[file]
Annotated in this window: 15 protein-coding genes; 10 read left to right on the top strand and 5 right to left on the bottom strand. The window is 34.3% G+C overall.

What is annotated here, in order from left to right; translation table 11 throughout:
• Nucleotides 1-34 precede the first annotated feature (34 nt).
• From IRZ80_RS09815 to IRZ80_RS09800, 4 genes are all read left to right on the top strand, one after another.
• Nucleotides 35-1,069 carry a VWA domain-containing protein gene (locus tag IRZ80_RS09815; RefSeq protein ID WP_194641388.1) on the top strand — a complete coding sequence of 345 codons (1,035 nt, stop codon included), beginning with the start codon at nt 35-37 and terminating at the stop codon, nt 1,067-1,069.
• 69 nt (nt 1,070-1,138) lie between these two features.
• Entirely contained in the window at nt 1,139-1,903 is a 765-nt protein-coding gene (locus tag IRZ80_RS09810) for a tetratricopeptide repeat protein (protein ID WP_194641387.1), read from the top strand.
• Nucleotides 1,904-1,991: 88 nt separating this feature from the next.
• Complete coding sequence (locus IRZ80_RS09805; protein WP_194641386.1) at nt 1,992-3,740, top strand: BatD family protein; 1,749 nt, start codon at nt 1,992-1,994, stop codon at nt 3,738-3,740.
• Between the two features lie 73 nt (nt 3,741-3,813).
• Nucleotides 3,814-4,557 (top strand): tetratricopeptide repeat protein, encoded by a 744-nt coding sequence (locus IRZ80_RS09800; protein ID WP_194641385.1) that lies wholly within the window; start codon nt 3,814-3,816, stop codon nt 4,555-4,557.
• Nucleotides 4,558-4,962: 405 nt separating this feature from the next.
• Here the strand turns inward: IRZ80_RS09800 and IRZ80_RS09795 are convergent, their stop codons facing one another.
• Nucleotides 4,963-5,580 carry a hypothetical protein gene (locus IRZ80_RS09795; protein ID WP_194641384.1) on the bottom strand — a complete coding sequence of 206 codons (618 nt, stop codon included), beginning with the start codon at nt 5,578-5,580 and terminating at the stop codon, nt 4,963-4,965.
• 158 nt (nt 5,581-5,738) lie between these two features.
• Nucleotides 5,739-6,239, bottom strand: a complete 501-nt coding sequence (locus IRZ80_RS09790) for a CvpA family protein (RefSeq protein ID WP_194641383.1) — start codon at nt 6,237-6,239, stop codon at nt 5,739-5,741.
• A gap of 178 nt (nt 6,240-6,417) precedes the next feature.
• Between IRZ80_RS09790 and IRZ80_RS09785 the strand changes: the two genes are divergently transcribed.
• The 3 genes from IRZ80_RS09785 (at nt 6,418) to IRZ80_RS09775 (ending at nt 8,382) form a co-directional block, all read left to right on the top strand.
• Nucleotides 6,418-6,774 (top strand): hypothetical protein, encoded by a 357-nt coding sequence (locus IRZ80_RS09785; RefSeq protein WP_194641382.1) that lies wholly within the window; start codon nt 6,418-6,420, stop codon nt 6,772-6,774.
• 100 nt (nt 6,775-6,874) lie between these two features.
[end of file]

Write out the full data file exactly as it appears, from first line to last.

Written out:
Annotated in this window: 15 protein-coding genes; 10 read left to right on the top strand and 5 right to left on the bottom strand. The window is 34.3% G+C overall.

What is annotated here, in order from left to right; translation table 11 throughout:
• Nucleotides 1-34 precede the first annotated feature (34 nt).
• From IRZ80_RS09815 to IRZ80_RS09800, 4 genes are all read left to right on the top strand, one after another.
• Nucleotides 35-1,069 carry a VWA domain-containing protein gene (locus tag IRZ80_RS09815; RefSeq protein ID WP_194641388.1) on the top strand — a complete coding sequence of 345 codons (1,035 nt, stop codon included), beginning with the start codon at nt 35-37 and terminating at the stop codon, nt 1,067-1,069.
• 69 nt (nt 1,070-1,138) lie between these two features.
• Entirely contained in the window at nt 1,139-1,903 is a 765-nt protein-coding gene (locus tag IRZ80_RS09810) for a tetratricopeptide repeat protein (protein ID WP_194641387.1), read from the top strand.
• Nucleotides 1,904-1,991: 88 nt separating this feature from the next.
• Complete coding sequence (locus IRZ80_RS09805; protein WP_194641386.1) at nt 1,992-3,740, top strand: BatD family protein; 1,749 nt, start codon at nt 1,992-1,994, stop codon at nt 3,738-3,740.
• Between the two features lie 73 nt (nt 3,741-3,813).
• Nucleotides 3,814-4,557 (top strand): tetratricopeptide repeat protein, encoded by a 744-nt coding sequence (locus IRZ80_RS09800; protein ID WP_194641385.1) that lies wholly within the window; start codon nt 3,814-3,816, stop codon nt 4,555-4,557.
• Nucleotides 4,558-4,962: 405 nt separating this feature from the next.
• Here the strand turns inward: IRZ80_RS09800 and IRZ80_RS09795 are convergent, their stop codons facing one another.
• Nucleotides 4,963-5,580 carry a hypothetical protein gene (locus IRZ80_RS09795; protein ID WP_194641384.1) on the bottom strand — a complete coding sequence of 206 codons (618 nt, stop codon included), beginning with the start codon at nt 5,578-5,580 and terminating at the stop codon, nt 4,963-4,965.
• 158 nt (nt 5,581-5,738) lie between these two features.
• Nucleotides 5,739-6,239, bottom strand: a complete 501-nt coding sequence (locus IRZ80_RS09790) for a CvpA family protein (RefSeq protein ID WP_194641383.1) — start codon at nt 6,237-6,239, stop codon at nt 5,739-5,741.
• A gap of 178 nt (nt 6,240-6,417) precedes the next feature.
• Between IRZ80_RS09790 and IRZ80_RS09785 the strand changes: the two genes are divergently transcribed.
• The 3 genes from IRZ80_RS09785 (at nt 6,418) to IRZ80_RS09775 (ending at nt 8,382) form a co-directional block, all read left to right on the top strand.
• Nucleotides 6,418-6,774 (top strand): hypothetical protein, encoded by a 357-nt coding sequence (locus IRZ80_RS09785; RefSeq protein WP_194641382.1) that lies wholly within the window; start codon nt 6,418-6,420, stop codon nt 6,772-6,774.
• 100 nt (nt 6,775-6,874) lie between these two features.